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How Tragedy Brought Clarity and Newfound Purpose to Help Ashley Evolve at McKinsey

Meet Ashley, a client delivery director whose passion for people inspires others to live a purposeful life.

Playing pretend is a magical moment in any child’s playtime as they immerse themselves into make believe scenarios and storylines to entertain themselves. When Ashley, a client delivery director, participated in this “make-believe” in her youth with her siblings, she spent her time playing teacher.

“I just really enjoyed the opportunity to teach others,” she said. “And I would say it's definitely translated into my adult life, just with an eagerness for learning and appetite for continuous improvement and capability-building.”

Ashley has carried her passion for learning with her throughout her schooling and career. From participating in team sports to navigating a large family, she knows how to balance different needs, experiences and learning styles to keep everyone connected and inspired. Hard work and teamwork are two values that were instilled in her from a very early age, and they have translated beautifully into her professional life.

“I grew up in a home where we valued education and the opportunity to really work hard and to create opportunities and take advantage of them,” she said. “Most of my life lessons, I learned from working and competing in team environments.”

One of the things that inspires Ashley most is, in her own words, “the power of helping people see and expand their potential.” It makes sense, then, that her professional journey would lead her into consulting, a platform where she can support people and organizations in growing their potential on a regular basis.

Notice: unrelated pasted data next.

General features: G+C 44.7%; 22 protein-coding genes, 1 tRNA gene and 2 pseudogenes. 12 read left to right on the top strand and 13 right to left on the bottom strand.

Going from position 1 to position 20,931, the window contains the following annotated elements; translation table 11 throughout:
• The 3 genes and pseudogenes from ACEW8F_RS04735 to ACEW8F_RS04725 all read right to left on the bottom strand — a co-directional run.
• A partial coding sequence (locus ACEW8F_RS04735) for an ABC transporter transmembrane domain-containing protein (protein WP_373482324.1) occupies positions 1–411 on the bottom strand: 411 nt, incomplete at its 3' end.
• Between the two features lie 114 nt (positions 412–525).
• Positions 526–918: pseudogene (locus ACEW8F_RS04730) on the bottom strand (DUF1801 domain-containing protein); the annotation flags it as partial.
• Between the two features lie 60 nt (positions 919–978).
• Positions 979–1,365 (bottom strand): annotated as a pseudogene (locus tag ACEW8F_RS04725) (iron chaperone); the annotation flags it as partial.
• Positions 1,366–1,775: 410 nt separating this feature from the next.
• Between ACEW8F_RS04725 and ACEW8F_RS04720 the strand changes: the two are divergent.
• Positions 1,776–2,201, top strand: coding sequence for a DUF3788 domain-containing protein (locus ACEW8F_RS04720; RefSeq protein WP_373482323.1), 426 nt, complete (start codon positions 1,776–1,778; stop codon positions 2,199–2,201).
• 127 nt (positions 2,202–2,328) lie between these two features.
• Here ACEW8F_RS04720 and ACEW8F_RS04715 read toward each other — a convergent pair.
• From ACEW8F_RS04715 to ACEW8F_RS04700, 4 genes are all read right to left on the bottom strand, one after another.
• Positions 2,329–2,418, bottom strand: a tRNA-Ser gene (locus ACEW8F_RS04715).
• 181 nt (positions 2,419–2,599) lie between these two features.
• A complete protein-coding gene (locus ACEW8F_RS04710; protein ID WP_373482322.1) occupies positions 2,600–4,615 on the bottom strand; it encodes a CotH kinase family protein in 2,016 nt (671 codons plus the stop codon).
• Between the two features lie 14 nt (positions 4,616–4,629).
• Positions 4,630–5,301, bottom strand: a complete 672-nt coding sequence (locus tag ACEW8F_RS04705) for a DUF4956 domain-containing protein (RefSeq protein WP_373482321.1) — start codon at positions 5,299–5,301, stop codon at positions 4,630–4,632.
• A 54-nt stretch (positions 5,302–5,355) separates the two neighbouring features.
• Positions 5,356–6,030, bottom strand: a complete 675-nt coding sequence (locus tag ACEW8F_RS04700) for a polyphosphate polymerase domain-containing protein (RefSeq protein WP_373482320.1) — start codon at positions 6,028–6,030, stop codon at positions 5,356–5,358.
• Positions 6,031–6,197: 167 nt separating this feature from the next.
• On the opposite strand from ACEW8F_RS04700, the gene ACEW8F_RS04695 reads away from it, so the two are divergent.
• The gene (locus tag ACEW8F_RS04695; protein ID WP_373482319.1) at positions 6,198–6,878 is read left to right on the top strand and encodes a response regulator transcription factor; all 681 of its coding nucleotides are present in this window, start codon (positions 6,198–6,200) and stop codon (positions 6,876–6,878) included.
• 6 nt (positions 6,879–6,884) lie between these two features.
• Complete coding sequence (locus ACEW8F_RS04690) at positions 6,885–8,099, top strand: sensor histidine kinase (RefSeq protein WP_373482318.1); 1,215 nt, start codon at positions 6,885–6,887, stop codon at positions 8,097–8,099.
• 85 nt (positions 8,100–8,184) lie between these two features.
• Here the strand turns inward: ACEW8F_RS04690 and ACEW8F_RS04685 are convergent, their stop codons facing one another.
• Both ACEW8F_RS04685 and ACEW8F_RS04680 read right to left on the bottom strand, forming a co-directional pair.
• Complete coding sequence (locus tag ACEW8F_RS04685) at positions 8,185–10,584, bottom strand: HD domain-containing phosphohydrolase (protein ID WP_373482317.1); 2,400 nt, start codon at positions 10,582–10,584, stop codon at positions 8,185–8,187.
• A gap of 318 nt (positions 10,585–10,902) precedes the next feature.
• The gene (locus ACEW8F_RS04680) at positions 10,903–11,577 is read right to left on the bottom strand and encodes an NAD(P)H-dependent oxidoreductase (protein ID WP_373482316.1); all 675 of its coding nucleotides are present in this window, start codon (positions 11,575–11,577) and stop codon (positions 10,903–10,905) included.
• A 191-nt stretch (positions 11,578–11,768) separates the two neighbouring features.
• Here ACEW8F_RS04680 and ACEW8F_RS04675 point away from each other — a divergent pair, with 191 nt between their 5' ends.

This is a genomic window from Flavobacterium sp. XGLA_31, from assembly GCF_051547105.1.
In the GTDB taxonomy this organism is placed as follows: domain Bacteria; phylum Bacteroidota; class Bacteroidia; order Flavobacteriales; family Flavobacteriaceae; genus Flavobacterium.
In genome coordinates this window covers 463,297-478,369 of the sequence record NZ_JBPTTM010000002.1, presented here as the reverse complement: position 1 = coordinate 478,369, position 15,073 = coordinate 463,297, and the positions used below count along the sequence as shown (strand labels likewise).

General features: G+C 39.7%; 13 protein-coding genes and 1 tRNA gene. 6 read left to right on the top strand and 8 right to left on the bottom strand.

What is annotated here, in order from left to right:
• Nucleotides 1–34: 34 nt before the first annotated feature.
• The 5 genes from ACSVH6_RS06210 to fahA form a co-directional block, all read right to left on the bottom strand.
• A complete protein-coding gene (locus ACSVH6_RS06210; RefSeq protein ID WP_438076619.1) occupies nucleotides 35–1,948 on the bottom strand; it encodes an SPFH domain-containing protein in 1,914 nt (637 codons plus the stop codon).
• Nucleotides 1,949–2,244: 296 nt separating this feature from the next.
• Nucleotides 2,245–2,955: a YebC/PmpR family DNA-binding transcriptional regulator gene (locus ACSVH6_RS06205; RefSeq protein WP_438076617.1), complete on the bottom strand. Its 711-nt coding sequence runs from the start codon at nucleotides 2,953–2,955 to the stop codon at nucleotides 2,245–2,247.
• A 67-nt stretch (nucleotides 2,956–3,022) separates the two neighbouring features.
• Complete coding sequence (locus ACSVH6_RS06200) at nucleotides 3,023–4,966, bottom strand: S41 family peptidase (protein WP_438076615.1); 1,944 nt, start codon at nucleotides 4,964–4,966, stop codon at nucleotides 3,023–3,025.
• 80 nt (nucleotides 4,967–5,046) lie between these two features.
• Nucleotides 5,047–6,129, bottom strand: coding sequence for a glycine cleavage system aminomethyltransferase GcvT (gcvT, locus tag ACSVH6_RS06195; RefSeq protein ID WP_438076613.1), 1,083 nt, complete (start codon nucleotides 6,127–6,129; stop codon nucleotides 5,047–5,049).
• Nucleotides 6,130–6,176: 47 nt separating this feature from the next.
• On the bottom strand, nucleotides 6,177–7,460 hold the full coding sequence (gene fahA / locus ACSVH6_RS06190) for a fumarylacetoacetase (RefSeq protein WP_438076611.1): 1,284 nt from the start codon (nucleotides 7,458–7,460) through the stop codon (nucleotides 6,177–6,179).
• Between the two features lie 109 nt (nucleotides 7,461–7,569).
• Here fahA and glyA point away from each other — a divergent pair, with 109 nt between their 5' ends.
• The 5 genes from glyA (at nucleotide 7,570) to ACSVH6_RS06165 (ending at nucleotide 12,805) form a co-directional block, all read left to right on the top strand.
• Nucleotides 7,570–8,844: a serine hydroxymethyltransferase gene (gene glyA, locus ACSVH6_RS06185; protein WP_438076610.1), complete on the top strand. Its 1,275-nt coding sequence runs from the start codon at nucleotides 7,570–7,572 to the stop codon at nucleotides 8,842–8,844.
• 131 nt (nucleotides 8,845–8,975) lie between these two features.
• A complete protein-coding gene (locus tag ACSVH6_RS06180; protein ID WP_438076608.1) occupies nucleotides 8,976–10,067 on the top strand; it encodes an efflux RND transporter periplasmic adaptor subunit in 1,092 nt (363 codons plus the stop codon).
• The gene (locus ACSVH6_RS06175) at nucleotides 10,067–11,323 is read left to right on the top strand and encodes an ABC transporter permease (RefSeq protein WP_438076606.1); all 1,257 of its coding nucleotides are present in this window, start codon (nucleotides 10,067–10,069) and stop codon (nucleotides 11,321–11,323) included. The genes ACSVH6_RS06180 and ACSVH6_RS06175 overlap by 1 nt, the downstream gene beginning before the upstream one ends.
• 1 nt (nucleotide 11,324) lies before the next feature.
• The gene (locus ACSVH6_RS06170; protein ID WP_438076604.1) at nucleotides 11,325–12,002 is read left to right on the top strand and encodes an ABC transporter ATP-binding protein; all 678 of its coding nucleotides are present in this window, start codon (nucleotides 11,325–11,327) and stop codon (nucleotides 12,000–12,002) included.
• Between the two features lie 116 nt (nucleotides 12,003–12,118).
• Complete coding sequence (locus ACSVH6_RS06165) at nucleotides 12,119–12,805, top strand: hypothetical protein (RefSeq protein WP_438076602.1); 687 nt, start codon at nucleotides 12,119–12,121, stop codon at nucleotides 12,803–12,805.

But before that, she graduated from Georgia Tech, where she kickstarted her career in management consulting and nurtured her passions for operations, strategy, and frontline capability building. She did so by engaging in various leadership roles – including a role with the Atlanta mayor’s office – before getting her MBA from the Kellogg School of Management at Northwestern University.

A step back in the right direction

How A Redemption Journey Forged Through Newfound Purpose Helped Ashley Evolve At McKinsey
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In 2014, Ashley found herself accepting a position with McKinsey’s Chicago office and finally finding the happy medium between creating connections and being regularly challenged in her role as a service operations consultant within the insurance industry.

“My supportive colleagues at McKinsey made consulting feel like something that was actually sustainable for me,” she said. “It felt like a longer-term career path for me and an opportunity to expand my skill sets in a way that was energizing and impactful for people, which is why I was excited to stay.”

Her decision to join McKinsey was also largely influenced by the McKinsey Black Network.

“I could look to my right and see associates that were Black,” she said. “There were managers and partners that were Black. I could see myself in different folks in the office and I had the opportunity to grow alongside them with their mentorship and support. It's been a very important community that I have turned to for friendship, for mentorship, for sponsorship and for guidance at every turn in my McKinsey journey. And it was definitely a part of my decision to come to the firm even before I knew anyone.”

A passion put to the test

How A Redemption Journey Forged Through Newfound Purpose Helped Ashley Evolve At McKinsey
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After being with the firm for 5 years, Ashley decided it was time for a change. Three weeks after she left the firm, her brother passed away in a tragic accident. Ashley’s world turned upside down as she grappled with grief and tried to put the pieces of her life back together.

“One of the things that was so important to my grief journey was finding purpose and meaning in everything that I was doing – not just in my family and life outside of work, but in my work professionally as well,” she said. “The decision to come back to the firm was an intentional decision to do work that felt purposeful and meaningful. It has honestly been the joy of my professional career and has been a really important part of my ability to put my life back together.”